When was the last time you stopped in your tracks and, even after turning in every direction, neither saw nor heard evidence of humankind? If it's been a while, you might be overdue for a visit to a wilderness area.
September is National Wilderness Month, and Congress is considering more than 20 wilderness-related bills, so now is a good time to reflect on the origins of U.S. wilderness protections and why the country needs these places more than ever.
The 1964 Wilderness Act defines wilderness as areas "affected primarily by the forces of nature, with the imprint of man's work substantially unnoticeable." These are places
"where the earth and its community of life are untrammeled by man, where man himself is a visitor who does not remain," and that offer "outstanding opportunities for solitude or a primitive and unconfined type of recreation."
From the Gates of the Arctic in Alaska to the Florida Keys Wilderness, and from Maine's Caribou-Speckled Mountain to California's Otay Mountain, designated wilderness sites afford people from all walks of life the opportunity to stand in awe of nature's finest work, breathe clean air and linger in the sound of silence.
Perhaps the authors of the Wilderness Act foresaw how the United States would look in the 21st century: a burgeoning population, the proliferation of vehicles for outdoor recreation and escalating conflicts over whether to convert public land to private holdings for development.
Such pressures demand a rigorous approach to safeguarding wilderness, especially if lawmakers hope to give visitors access to the "solitude" and "unconfined recreation" promised in the Wilderness Act. We go to the wilderness to escape the modern, mechanized world: noise pollution, exhaust fumes and even the clicking of mountain bike gears.
That's why softening the rules governing wilderness areas, as some lawmakers have proposed, would defy the spirit of U.S public land protection and lead, almost inevitably, down a slippery slope. For once lawmakers allow one new activity in designated wilderness, the enthusiasts for other pursuits will line up and demand their access, too.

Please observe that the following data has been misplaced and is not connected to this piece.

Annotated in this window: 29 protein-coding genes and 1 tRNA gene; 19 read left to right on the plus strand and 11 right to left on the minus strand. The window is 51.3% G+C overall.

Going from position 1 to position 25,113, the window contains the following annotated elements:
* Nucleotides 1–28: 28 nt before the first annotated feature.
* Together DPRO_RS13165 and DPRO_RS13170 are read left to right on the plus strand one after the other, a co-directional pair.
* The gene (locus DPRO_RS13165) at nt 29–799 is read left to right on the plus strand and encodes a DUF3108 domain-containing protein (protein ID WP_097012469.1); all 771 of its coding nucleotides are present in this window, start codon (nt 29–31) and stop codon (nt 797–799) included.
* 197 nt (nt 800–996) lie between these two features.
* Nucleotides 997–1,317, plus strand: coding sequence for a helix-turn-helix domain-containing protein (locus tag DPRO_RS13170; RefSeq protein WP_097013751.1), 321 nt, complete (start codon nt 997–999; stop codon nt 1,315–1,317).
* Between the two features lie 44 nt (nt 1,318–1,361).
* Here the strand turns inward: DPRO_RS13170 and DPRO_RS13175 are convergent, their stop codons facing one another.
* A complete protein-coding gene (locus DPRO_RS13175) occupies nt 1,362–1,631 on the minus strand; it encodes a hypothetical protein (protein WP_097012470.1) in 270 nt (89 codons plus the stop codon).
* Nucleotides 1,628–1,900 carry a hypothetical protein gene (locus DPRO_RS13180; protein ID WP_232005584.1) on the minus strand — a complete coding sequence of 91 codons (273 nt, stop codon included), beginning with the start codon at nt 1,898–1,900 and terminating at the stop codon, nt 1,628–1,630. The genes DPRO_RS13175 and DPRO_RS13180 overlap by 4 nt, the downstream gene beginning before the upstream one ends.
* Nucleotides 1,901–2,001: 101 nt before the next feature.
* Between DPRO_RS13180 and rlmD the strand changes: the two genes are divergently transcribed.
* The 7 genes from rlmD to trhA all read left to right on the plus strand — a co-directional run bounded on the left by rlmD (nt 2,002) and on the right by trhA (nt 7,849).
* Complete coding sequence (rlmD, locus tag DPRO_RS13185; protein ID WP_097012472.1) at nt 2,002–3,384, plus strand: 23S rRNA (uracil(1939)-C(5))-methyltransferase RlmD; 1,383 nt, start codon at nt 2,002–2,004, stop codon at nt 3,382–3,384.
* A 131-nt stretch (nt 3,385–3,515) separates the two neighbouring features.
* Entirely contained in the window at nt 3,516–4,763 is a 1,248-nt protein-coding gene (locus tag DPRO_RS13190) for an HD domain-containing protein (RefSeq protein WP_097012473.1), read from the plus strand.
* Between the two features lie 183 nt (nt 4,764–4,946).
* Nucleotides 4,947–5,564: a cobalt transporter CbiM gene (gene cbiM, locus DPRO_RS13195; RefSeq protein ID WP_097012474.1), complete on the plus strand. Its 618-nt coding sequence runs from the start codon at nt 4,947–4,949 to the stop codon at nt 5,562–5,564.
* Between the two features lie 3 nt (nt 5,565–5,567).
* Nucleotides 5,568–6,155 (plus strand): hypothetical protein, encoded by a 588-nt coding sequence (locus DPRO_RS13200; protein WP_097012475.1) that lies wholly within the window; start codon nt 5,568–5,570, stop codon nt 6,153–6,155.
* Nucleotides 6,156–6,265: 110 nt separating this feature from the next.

Besides, options abound for those seeking public lands open to mountain biking, snowmobiling, all-terrain vehicle riding, waterskiing and more. In fact, wilderness now makes up only 5 percent of U.S. lands, and even if all newly proposed wilderness sites were to gain congressional approval, that figure would only inch up a single percent.
Those areas under congressional consideration for new or expanded wilderness status include 245,500 acres in California's Los Padres National Forest and Carrizo Plain National Monument, which would ensure the ecological future of 26 protected species; 42,000 acres in Colorado's White River National Forest that are home to bighorn sheep, black bears, lynxes and other wildlife; and 107,800 acres in Oregon, some surrounding the Rogue River, renowned for its pulsing whitewater and densely forested canyon scenery.
Other proposed wilderness areas include 21,500 acres within New Mexico's Río Grande del Norte National Monument, along one of the world's great avian migratory routes, and 20,000 acres of Tennessee's Cherokee National Forest, in an area the U.S. Forest Service describes as harboring "everywhere-you-look beauty."
And there are more, all deserving of protection. Instead of entertaining ideas to relax the standards of wilderness areas, Congress should move to approve these new wilderness designations to give Americans more opportunity to experience a small piece of the Earth largely unmarked by the hand of humankind.
Matz is a director of the U.S. public lands program at The Pew Charitable Trusts, where he leads wilderness and national monument projects.
The views expressed by contributors are their own and not the views of The Hill.